The symptoms of appendicitis can vary. It can be hard to diagnose appendicitis in young children, the elderly, and women of childbearing age.
The first symptom is often pain around your belly button. (See: Abdominal pain) The pain may be minor at first, but it becomes more sharp and severe. Your appetite will be reduced, and you may have nausea, vomiting, and a low fever.
As the swelling in the appendix increases, the pain tends to move into your right lower abdomen. It focuses right above the appendix at a place called McBurney's point. This most often occurs 12 to 24 hours after the illness starts.
If your appendix breaks open (ruptures), you may have less pain for a short time and you may feel better. However, once the lining of your abdominal cavity becomes swollen and infected (a condition called peritonitis), the pain gets worse and you become sicker.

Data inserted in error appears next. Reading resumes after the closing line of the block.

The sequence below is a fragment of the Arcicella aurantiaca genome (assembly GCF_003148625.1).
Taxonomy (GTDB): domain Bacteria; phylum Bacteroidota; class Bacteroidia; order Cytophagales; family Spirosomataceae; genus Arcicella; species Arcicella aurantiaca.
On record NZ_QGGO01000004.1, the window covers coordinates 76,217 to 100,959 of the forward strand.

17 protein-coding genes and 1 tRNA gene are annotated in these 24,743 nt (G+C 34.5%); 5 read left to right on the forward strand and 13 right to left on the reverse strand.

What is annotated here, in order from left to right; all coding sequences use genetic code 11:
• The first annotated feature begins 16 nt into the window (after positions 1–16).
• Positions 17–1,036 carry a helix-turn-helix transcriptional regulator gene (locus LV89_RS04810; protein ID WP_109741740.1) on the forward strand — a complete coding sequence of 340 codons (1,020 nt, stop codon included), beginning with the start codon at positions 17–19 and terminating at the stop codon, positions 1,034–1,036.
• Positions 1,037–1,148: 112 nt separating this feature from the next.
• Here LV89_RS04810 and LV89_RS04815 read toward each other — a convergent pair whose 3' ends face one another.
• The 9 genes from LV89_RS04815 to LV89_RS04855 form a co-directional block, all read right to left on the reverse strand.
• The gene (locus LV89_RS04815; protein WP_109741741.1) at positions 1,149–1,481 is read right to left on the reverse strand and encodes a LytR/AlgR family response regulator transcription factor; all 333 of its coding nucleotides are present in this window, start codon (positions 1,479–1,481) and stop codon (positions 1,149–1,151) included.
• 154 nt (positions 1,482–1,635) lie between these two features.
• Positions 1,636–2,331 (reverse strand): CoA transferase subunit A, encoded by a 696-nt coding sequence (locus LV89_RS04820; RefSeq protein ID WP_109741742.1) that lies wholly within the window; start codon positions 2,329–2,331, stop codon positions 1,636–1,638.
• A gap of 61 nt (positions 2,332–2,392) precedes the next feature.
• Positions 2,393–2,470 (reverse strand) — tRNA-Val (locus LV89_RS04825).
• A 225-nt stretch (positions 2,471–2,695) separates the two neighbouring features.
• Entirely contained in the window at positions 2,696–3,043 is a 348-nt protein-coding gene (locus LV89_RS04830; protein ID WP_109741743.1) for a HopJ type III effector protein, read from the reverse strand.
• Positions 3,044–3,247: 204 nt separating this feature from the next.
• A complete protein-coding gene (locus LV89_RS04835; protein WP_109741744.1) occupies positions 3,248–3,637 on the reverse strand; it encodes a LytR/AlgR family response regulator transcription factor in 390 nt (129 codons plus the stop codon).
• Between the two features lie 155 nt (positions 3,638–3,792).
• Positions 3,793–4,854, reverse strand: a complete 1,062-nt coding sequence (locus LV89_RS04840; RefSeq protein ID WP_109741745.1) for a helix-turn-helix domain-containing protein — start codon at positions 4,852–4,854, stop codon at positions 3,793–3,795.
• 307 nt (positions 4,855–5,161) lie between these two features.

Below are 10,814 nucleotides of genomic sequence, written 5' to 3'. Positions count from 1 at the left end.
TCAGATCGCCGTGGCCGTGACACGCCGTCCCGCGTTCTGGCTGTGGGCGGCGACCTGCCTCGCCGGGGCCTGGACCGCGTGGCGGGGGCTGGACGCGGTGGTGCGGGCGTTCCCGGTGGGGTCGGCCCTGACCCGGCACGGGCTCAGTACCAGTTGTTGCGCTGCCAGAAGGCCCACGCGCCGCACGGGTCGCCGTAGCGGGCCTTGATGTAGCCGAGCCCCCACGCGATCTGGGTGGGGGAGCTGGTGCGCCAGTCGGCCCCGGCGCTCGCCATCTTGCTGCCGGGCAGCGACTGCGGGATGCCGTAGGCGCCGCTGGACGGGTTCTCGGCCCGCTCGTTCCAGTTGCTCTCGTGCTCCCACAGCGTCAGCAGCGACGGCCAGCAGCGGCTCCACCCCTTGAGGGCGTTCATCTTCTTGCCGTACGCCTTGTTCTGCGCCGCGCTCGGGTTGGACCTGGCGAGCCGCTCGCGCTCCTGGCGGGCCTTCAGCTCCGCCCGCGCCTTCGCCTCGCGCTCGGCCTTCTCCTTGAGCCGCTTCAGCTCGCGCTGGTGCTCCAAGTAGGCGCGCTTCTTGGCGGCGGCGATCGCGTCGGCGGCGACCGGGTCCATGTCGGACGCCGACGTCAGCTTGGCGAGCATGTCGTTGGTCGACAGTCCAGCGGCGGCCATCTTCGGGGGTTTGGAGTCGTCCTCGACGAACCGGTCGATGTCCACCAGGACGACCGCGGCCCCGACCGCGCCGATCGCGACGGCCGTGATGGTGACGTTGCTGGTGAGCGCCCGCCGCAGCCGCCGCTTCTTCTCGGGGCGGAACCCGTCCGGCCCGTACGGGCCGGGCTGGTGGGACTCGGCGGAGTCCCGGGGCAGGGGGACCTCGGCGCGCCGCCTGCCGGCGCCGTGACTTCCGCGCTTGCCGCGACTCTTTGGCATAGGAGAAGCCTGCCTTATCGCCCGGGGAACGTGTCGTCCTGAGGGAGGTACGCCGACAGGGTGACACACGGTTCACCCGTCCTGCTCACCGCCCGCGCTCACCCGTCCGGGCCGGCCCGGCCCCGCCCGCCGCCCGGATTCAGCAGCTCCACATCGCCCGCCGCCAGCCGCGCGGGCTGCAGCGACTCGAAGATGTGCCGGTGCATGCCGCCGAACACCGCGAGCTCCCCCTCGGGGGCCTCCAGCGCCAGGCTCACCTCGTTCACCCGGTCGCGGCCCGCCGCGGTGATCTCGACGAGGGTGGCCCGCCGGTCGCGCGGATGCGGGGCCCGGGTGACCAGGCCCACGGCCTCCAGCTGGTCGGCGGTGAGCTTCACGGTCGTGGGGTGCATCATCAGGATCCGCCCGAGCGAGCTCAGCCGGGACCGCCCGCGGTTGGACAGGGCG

Your pain may be worse when you walk or cough. You may prefer to lie still because sudden movement causes pain.
If you have appendicitis, your pain will increase when the doctor gently presses on your lower right belly area. If you have peritonitis, touching the belly area may cause a spasm of the muscles.
A rectal exam may find tenderness on the right side of your rectum.
Doctors can usually diagnose appendicitis by
In some cases, other tests may be needed, including
If you do not have complications, a surgeon will usually remove your appendix soon after your doctor thinks you might have the condition. For information on this type of surgery, see: Appendectomy.
Because the tests used to diagnose appendicitis are not perfect, sometimes the operation will show that your appendix is normal. In that case, the surgeon will remove your appendix and explore the rest of your abdomen for other causes of your pain.